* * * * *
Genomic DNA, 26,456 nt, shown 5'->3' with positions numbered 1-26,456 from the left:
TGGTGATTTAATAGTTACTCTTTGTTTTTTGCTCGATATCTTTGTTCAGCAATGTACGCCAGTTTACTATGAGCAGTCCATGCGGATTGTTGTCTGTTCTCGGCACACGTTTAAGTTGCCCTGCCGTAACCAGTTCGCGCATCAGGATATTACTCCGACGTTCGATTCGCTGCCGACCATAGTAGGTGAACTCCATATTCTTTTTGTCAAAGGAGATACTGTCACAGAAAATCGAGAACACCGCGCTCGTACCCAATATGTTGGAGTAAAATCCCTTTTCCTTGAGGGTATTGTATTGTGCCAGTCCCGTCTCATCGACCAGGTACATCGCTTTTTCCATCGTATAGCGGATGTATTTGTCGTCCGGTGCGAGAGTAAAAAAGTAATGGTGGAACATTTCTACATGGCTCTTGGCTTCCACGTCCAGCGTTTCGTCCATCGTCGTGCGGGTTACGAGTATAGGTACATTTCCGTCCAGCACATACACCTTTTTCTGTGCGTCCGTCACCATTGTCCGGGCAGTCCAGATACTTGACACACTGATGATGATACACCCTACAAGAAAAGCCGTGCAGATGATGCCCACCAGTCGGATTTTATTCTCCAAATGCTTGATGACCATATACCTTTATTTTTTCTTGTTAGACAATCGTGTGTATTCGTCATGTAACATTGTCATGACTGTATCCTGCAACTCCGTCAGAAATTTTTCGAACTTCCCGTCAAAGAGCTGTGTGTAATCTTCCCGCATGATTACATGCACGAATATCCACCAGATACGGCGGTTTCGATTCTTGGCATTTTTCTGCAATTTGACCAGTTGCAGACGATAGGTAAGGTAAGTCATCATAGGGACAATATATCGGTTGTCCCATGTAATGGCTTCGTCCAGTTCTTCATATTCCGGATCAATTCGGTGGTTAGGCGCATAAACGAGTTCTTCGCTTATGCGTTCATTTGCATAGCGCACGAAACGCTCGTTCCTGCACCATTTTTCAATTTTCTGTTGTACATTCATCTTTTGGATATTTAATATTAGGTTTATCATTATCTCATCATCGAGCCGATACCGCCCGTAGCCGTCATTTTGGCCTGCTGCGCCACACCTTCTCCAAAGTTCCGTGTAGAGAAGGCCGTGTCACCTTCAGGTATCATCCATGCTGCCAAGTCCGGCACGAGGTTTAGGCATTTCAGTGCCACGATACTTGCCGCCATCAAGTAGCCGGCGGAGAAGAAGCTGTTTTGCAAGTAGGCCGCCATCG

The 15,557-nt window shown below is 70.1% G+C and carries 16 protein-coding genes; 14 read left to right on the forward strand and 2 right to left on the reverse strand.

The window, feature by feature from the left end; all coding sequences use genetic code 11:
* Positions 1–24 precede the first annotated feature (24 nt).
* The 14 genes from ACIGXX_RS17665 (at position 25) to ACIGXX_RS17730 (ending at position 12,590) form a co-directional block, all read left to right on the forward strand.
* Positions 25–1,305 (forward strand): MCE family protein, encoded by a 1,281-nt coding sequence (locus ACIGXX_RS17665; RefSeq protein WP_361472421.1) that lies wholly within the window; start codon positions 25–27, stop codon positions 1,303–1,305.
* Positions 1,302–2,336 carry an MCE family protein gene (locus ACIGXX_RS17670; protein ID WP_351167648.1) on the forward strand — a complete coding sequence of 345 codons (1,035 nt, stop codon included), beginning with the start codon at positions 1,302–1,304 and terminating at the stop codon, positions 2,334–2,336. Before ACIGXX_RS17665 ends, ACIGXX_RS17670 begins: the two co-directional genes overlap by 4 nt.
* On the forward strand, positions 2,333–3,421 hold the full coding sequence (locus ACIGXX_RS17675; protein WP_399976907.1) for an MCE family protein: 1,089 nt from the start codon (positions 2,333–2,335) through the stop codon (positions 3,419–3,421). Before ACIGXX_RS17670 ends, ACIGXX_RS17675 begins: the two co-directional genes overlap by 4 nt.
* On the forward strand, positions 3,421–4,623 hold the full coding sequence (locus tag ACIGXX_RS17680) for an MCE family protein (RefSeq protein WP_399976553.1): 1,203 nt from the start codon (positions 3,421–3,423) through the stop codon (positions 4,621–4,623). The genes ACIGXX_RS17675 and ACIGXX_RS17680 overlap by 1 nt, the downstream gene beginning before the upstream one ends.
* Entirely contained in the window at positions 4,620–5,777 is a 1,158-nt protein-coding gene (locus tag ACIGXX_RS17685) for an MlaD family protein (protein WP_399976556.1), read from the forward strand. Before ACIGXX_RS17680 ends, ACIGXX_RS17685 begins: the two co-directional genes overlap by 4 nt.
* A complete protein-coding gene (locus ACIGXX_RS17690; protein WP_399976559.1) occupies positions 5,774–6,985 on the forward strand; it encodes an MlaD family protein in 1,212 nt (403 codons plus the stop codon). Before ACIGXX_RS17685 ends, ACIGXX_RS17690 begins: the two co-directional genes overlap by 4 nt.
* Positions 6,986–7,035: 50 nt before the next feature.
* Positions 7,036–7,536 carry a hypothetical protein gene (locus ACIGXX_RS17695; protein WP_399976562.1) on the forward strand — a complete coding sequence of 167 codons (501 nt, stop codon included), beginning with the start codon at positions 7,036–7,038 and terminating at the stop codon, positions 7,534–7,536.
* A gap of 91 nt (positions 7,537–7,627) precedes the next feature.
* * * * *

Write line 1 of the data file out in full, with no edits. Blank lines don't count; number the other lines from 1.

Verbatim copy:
Genomic DNA, 26,456 nt, shown 5'->3' with positions numbered 1-26,456 from the left: